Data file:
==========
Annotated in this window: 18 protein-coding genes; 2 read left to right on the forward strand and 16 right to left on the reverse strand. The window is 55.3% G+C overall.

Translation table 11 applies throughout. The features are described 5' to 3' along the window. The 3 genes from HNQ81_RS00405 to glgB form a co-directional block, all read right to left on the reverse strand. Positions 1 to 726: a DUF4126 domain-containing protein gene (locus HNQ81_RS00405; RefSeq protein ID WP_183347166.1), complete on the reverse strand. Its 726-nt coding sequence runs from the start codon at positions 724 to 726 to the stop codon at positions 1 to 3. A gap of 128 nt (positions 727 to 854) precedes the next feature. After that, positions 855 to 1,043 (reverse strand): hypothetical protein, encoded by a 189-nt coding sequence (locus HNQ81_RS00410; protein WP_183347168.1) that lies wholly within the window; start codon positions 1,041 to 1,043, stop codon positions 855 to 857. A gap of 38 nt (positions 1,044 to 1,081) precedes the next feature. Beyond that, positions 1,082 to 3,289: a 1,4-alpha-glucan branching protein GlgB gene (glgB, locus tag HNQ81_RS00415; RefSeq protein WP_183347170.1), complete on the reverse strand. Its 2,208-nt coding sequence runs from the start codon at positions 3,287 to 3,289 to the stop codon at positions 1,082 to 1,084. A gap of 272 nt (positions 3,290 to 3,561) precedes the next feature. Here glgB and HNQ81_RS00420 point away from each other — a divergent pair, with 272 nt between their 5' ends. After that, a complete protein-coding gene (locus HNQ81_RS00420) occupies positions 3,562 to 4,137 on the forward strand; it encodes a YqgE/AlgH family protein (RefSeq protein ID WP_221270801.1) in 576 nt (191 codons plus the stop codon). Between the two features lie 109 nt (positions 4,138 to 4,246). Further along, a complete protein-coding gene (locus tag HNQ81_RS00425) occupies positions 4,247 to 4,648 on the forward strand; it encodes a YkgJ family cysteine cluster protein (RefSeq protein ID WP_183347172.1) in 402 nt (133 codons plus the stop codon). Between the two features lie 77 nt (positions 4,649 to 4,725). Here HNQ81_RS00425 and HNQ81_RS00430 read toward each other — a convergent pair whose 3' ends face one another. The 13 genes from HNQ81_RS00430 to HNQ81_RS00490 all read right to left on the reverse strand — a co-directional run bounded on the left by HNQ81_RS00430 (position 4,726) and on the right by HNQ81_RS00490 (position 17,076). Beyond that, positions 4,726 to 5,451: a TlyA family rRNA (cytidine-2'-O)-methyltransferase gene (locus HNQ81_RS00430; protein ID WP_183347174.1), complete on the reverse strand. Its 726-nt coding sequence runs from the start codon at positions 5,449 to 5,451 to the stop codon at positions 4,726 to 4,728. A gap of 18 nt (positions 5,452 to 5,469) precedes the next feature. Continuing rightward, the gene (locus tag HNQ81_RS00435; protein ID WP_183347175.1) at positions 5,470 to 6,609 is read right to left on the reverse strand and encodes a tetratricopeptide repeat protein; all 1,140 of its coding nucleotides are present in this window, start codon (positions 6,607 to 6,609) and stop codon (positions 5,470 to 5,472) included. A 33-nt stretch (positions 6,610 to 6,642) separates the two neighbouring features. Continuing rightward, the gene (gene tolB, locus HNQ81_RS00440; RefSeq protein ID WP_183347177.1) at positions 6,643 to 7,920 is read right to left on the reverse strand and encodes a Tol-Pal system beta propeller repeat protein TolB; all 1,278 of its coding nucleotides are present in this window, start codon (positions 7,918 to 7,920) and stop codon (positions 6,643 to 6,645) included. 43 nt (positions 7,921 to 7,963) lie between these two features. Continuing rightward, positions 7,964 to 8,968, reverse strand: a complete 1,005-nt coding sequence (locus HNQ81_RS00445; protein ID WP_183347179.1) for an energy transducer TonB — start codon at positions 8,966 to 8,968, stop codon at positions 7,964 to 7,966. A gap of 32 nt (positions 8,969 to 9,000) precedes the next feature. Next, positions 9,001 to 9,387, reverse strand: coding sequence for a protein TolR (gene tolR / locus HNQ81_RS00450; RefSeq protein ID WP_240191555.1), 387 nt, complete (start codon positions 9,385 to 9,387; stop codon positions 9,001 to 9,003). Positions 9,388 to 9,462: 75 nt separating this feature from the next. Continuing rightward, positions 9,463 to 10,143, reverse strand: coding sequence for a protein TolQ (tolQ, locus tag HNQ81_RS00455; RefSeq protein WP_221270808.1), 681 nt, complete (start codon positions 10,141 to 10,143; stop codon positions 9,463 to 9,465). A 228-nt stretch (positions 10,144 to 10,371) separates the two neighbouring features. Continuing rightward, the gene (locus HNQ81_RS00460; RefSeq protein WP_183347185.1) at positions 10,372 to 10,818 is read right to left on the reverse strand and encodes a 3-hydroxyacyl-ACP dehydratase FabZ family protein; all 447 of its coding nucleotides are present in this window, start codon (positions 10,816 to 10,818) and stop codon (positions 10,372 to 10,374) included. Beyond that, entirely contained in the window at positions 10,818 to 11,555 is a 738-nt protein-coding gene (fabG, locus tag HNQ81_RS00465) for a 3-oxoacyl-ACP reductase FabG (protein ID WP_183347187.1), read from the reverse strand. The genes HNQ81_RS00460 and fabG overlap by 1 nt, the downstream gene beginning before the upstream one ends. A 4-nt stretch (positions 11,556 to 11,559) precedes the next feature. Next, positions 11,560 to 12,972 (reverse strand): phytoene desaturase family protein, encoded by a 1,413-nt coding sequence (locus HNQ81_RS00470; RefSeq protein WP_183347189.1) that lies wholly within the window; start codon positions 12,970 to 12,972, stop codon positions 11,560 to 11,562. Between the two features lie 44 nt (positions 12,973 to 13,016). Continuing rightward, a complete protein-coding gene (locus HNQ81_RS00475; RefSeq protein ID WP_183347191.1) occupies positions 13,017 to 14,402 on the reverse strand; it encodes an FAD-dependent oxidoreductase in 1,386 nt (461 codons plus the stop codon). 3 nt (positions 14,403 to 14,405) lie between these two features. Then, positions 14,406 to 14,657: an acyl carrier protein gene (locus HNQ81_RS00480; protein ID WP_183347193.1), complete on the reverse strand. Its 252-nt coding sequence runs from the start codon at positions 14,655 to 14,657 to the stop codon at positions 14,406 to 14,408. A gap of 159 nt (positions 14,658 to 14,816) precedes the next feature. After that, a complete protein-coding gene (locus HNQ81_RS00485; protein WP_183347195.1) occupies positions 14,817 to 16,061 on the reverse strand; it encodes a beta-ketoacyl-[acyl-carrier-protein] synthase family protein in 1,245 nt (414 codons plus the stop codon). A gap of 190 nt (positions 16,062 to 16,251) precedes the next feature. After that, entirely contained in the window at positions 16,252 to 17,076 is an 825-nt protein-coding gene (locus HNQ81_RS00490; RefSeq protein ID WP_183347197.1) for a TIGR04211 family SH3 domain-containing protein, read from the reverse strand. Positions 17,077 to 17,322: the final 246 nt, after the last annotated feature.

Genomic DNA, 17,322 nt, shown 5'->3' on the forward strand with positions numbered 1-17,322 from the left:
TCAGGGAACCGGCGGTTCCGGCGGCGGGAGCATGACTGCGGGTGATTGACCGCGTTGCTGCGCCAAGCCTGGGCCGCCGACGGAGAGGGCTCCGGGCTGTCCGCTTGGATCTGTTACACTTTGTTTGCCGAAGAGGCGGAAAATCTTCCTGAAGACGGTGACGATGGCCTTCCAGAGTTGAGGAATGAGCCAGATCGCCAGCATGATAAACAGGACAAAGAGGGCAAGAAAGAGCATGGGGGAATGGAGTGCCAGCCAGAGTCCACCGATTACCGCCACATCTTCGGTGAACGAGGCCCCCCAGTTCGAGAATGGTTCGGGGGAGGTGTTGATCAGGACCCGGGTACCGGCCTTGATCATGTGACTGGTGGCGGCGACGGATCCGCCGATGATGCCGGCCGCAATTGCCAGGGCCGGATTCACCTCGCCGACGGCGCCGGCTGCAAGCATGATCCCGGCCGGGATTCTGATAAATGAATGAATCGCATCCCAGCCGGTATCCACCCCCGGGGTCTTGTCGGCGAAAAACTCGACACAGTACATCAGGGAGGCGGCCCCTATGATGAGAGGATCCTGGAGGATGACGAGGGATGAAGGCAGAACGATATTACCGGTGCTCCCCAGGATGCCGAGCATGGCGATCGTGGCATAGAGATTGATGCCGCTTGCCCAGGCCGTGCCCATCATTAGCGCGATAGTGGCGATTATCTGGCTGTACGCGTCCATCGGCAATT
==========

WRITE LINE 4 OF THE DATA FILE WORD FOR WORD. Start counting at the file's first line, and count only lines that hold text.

TCAGGGAACCGGCGGTTCCGGCGGCGGGAGCATGACTGCGGGTGATTGACCGCGTTGCTGCGCCAAGCCTGGGCCGCCGACGGAGAGGGCTCCGGGCTGTCCGCTTGGATCTGTTACACTTTGTTTGCCGAAGAGGCGGAAAATCTTCCTGAAGACGGTGACGATGGCCTTCCAGAGTTGAGGAATGAGCCAGATCGCCAGCATGATAAACAGGACAAAGAGGGCAAGAAAGAGCATGGGGGAATGGAGTGCCAGCCAGAGTCCACCGATTACCGCCACATCTTCGGTGAACGAGGCCCCCCAGTTCGAGAATGGTTCGGGGGAGGTGTTGATCAGGACCCGGGTACCGGCCTTGATCATGTGACTGGTGGCGGCGACGGATCCGCCGATGATGCCGGCCGCAATTGCCAGGGCCGGATTCACCTCGCCGACGGCGCCGGCTGCAAGCATGATCCCGGCCGGGATTCTGATAAATGAATGAATCGCATCCCAGCCGGTATCCACCCCCGGGGTCTTGTCGGCGAAAAACTCGACACAGTACATCAGGGAGGCGGCCCCTATGATGAGAGGATCCTGGAGGATGACGAGGGATGAAGGCAGAACGATATTACCGGTGCTCCCCAGGATGCCGAGCATGGCGATCGTGGCATAGAGATTGATGCCGCTTGCCCAGGCCGTGCCCATCATTAGCGCGATAGTGGCGATTATCTGGCTGTACGCGTCCATCGGCAATT